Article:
I like the idea that a Brad Keselowski or a Dale Earnhardt Jr. or Tony Stewart could pull together a 10 race streak and win the big trophy at the end. History shows that that isn’t going to happen, but occasionally a wild card team wins the Superbowl, so it can be in NASCAR. I don’t think it cheapens the championship, but instead, makes the championship more difficult to attain. Maybe the Chase is contrived and has destroyed NASCAR, but I think the new points system fused together with the wildcard spots may have salvaged the Chase and given NASCAR the opportunity for the best season in years. No, it isn’t my granddady’s NASCAR, But, a Buick is no longer my grandaddy’s Buick. Have you seen a Buick lately? Those are fine looking cars.

If you want to fix NASCAR, fix the race car. I think the Chase is an innovation worth preserving, at least for a few more years.

Bill B
08/12/2011 07:19 AM

I hate the chase but I think adding the wildcards made the turd less putrid. It definitely makes winning very important for any team that has chase aspirations. As far as I’m concerned the guys that are 11th and 12th in the points have a snowballs chance in hell of winning it. Statistically about the same as the wild card guys. You are right Amy, those guys are that far back in the points for a reason – they haven’t been consistent.
If it were up to me we’d go back to the original championship model but if I had to stick with the chase format I’d make it the top 5 guys in points and 3 wildcards.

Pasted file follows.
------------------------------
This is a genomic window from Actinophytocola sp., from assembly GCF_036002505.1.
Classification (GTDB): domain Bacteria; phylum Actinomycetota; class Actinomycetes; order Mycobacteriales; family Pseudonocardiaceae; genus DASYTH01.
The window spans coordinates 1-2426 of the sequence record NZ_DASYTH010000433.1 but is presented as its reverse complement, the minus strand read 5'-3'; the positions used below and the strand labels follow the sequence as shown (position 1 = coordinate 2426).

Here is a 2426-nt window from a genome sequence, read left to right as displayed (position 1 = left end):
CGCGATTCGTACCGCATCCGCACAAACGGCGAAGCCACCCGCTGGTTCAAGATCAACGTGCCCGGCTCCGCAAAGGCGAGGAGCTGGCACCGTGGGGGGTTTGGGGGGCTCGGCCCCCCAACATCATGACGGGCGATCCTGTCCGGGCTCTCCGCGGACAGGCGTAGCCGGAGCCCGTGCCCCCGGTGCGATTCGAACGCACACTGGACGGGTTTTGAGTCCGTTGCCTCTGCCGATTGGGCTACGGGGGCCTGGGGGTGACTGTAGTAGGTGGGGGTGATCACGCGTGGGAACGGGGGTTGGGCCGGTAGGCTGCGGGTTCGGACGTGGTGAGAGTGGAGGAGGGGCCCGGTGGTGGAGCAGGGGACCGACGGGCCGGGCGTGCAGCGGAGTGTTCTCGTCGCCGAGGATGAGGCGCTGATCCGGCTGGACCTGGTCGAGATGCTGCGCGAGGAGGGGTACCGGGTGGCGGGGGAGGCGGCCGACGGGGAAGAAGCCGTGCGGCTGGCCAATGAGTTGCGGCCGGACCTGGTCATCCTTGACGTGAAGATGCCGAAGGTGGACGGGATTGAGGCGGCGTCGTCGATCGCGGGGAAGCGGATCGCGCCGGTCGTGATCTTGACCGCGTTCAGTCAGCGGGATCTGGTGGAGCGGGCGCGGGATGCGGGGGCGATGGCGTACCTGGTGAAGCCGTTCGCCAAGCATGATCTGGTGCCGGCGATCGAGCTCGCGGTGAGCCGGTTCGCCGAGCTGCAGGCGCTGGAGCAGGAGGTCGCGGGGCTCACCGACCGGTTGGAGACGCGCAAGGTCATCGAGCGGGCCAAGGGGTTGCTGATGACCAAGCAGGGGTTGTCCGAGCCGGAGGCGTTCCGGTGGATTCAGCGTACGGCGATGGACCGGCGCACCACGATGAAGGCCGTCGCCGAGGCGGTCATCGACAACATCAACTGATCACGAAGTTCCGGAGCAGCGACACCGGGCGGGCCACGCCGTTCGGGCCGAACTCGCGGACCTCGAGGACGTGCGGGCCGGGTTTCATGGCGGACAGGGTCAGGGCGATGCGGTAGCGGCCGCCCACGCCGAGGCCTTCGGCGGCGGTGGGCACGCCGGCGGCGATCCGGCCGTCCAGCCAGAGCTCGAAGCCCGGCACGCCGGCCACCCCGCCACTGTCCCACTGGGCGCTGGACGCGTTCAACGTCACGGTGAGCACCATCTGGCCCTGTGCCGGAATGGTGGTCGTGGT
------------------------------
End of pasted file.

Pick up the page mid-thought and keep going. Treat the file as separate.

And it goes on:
08/12/2011 07:42 AM

Members of the media keep wondering why Jimmy Johnson isn’t universally acknowledged by fans to be on of the greatest drivers of all time by winning 5 ‘title’ in a row. I say it’s because he won them all under the ‘chase’ format. I find it hard to be as impressed with someone who basically gets a ‘do over’ for the final 10 races points wise, than someone who has maintained that excellence without being given a ‘tight points race’ with 10 races left in the season. While I admire the team’s excellence, it’s like Kyle Busch’s ’100 wins’. A feat to be aplauded, but not exactly awe inspiring. Or necessarily legit.

08/12/2011 09:26 AM

Great Comment, While I am A Kyle Fan I do understand the difference in his 100 wins and Petty and Pearson’s.

I loved your comment about Jimmie’s 5 championship being like Kyle’s 100 wins. While both have won they are circumstances that question the legitmatimacy of thier numbers.

08/12/2011 09:50 AM

Like everyone else, I have an idea for how I’d determine the championship. But we’ve been hashing this out for 8 years, why bother?

Brian France says that there have been no complaints about the Chase so that’s all anyone needs to know. Here’s a novel idea, next time you redo the points/championship, sit all of the Hall Of Fame honorees down in a room and give them an evening to sort it out. Who knows better than them?

Don Mei
08/12/2011 11:11 AM

Brian’s Brainstorm for 2012; only allow drivers whose first or last names begin with the letter “E”. Makes as much sense as what we have now.

08/12/2011 11:12 AM

I find the chase format interesting. If a wild card driver somehow does win the championship then he must have earned it in the final 10 races. That would mean he outraced everyone in the chase. Too bad for 18, 48, 22, 99 ect. if they choke in the last 10 races. That just means they didn’t deserve to win. Stop worrying the cream win stay on top. There is a reason that a team is in 18th currently. Just because he has one lucky finish and one actual racing finish doesn’t mean this team can compete for 10 consecutive races.

08/12/2011 11:28 AM

The Chase gave us Kurt Busch a Title! Kurt Busch started the first chase 7th in points and due to some bad luck by some others he won the championship. So why would you think with a wild card turd of a race like Talladega in the mix, that a Wild Card cannot win the Chase? The Chase is horrible, it was King Brian’s great idea to compete with the NFL. We see how that is working out. I do like the new points system but let it run over an entire season and get rid of this stupid playoff format

08/12/2011 12:33 PM